Product Strategy

Where mobile app and web development companies fail, and TechSuite thrives.

It’s unrealistic to expect designers and developers to perfectly interpret your vision. It takes multiple sessions to gain an explicit understanding of your business objectives and desired user experience to determine the right user roles and functionalities for your storyboard. Welcome to Product Strategy.

Product Strategy is where the true difference lies between us and an NYC app development company, dev shop, or digital agency. A typical engagement in the software development industry goes a little something like this:

  1. You send over your idea and as much information as you have regarding it (otherwise known as your requirements).
  2. The agency determines how long each functionality will take to implement. The agency doesn’t do an in-depth analysis of the flow or the logic of your app, so they usually over-estimate development time and quote you too high.
  3. You either get discouraged by the quote and take your idea to freelancers, or if you can afford it, you decide to proceed with the project.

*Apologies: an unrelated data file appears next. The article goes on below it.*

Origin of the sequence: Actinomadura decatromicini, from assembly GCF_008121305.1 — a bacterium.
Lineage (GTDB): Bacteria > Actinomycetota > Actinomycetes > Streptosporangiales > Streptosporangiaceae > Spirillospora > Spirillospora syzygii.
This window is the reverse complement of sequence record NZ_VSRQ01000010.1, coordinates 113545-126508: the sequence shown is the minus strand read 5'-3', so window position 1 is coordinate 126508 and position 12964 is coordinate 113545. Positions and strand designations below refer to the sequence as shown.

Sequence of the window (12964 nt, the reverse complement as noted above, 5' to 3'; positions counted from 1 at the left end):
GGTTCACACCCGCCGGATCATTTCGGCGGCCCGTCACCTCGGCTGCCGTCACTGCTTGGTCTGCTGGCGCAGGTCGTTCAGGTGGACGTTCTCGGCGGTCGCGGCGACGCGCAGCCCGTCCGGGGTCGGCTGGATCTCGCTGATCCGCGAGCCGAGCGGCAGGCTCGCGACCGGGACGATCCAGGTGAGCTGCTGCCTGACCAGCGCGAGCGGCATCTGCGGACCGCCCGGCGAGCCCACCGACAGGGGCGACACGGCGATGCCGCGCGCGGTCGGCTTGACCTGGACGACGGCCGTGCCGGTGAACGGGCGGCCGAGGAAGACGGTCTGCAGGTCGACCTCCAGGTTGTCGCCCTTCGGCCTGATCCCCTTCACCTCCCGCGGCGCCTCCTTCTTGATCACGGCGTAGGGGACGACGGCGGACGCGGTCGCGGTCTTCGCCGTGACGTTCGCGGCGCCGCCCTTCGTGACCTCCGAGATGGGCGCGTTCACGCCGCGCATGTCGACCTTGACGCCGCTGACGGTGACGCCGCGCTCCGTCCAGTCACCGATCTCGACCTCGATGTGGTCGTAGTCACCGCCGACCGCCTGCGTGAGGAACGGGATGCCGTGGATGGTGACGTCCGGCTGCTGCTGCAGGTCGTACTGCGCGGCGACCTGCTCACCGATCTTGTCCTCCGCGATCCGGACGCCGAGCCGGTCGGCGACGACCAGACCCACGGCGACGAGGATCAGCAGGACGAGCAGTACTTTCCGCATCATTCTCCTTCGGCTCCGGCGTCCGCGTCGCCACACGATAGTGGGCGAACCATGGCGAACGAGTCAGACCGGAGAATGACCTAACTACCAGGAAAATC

4. There are a million questions left to be addressed that prolong development time and skyrocket the cost.

Tell us your story, and we’ll tell you your scope.

Most of the time, not everything you envision regarding your product needs to go into your app MVP. Remember, you want to test the market and see what people actually want. Throwing all your money into full-scale development is a recipe for disaster. As a startup, it’s essential to mitigate risk and avoid wasteful spending. That’s why our product strategy engagement goes like this:

  1. Reviewing your base requirements, business goals, and target segmentation.
  2. Determining the technical feasibility and business viability of your idea.
  3. Asking questions and filling in gaps in workflows to complete the logic of the user experience.
  4. Vetting assumptions and pitching our own ideas to add new perspectives and strengthen what each aspect of the product is trying to accomplish.
  5. Foreseeing and addressing any challenges and risk areas.
  6. Identifying KPIs to be tested in the proof of concept or MVP.
  7. Prioritizing important functionalities to avoid scope creep, a phenomenon where team members suggest unnecessary features in the context of what the product is trying to achieve.

These actions ultimately result in a TechSpec, or a technical specification document that explicitly lays out the user roles, functionalities, workflows, information architecture, technology stack, cost, and delivery timetable for your app MVP.

Before & After

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